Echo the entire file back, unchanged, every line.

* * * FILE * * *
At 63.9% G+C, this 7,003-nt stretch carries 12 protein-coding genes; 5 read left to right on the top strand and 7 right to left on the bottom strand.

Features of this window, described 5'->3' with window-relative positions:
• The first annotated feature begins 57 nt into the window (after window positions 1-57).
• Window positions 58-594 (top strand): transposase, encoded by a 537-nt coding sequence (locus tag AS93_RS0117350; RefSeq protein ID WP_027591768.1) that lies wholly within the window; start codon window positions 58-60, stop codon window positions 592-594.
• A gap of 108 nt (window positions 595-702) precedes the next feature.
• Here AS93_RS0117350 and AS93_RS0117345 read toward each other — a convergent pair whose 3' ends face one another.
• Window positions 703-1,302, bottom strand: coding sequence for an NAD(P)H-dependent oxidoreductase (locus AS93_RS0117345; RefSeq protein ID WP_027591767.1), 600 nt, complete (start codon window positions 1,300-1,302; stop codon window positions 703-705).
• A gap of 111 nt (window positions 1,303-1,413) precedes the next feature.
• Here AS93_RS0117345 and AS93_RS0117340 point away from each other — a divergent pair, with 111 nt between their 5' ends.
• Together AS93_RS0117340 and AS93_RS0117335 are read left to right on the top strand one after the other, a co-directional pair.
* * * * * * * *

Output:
At 63.9% G+C, this 7,003-nt stretch carries 12 protein-coding genes; 5 read left to right on the top strand and 7 right to left on the bottom strand.

Features of this window, described 5'->3' with window-relative positions:
• The first annotated feature begins 57 nt into the window (after window positions 1-57).
• Window positions 58-594 (top strand): transposase, encoded by a 537-nt coding sequence (locus tag AS93_RS0117350; RefSeq protein ID WP_027591768.1) that lies wholly within the window; start codon window positions 58-60, stop codon window positions 592-594.
• A gap of 108 nt (window positions 595-702) precedes the next feature.
• Here AS93_RS0117350 and AS93_RS0117345 read toward each other — a convergent pair whose 3' ends face one another.
• Window positions 703-1,302, bottom strand: coding sequence for an NAD(P)H-dependent oxidoreductase (locus AS93_RS0117345; RefSeq protein ID WP_027591767.1), 600 nt, complete (start codon window positions 1,300-1,302; stop codon window positions 703-705).
• A gap of 111 nt (window positions 1,303-1,413) precedes the next feature.
• Here AS93_RS0117345 and AS93_RS0117340 point away from each other — a divergent pair, with 111 nt between their 5' ends.
• Together AS93_RS0117340 and AS93_RS0117335 are read left to right on the top strand one after the other, a co-directional pair.